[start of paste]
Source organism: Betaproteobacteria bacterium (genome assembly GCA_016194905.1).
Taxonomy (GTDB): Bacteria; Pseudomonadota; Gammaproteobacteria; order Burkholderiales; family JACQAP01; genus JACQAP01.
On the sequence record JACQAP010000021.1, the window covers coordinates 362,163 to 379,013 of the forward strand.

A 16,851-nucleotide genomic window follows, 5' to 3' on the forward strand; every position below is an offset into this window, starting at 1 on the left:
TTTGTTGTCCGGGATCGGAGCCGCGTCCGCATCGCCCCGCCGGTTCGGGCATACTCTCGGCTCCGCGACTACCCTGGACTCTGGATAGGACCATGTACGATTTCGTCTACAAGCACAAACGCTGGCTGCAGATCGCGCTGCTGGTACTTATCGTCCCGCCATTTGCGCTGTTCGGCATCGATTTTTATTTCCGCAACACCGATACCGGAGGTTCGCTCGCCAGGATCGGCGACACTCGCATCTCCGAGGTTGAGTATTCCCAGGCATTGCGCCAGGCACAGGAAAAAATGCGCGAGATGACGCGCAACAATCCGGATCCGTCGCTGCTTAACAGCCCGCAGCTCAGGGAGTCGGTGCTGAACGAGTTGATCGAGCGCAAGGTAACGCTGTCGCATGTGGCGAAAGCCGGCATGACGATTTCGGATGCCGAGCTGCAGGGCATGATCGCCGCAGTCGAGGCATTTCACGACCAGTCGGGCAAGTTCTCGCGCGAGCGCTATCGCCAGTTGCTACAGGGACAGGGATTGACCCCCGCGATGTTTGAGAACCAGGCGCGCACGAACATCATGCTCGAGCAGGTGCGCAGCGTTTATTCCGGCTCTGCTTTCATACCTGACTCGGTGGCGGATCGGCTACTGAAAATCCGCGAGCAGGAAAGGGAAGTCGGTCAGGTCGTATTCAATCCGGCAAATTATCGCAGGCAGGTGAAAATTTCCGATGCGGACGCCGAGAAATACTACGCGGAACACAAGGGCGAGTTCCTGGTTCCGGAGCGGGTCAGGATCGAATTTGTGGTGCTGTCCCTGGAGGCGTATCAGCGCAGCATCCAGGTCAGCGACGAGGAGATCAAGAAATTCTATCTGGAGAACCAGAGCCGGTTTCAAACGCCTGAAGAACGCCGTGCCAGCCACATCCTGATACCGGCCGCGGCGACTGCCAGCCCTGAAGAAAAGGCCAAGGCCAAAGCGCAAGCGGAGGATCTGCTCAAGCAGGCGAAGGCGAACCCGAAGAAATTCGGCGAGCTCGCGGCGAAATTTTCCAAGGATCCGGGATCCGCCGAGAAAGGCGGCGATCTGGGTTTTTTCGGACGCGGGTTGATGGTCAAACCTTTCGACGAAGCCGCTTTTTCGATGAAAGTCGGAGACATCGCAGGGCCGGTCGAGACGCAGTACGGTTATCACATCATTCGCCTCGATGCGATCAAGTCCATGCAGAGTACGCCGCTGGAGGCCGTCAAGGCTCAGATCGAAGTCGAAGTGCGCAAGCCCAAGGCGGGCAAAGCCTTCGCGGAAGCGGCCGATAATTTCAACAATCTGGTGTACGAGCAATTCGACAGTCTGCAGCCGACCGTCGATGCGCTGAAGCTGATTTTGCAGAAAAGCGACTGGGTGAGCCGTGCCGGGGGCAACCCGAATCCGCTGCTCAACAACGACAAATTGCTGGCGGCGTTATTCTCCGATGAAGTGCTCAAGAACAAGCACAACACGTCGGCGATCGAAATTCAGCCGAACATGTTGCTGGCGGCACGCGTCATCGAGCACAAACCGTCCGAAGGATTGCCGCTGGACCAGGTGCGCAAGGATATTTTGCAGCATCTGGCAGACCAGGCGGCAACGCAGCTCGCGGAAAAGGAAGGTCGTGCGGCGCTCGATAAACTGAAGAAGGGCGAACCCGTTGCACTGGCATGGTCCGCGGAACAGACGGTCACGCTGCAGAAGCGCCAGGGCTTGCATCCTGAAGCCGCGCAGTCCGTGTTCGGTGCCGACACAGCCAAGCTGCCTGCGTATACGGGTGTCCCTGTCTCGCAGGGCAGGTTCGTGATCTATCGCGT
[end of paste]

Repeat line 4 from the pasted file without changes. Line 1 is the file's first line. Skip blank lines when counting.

A 16,851-nucleotide genomic window follows, 5' to 3' on the forward strand; every position below is an offset into this window, starting at 1 on the left: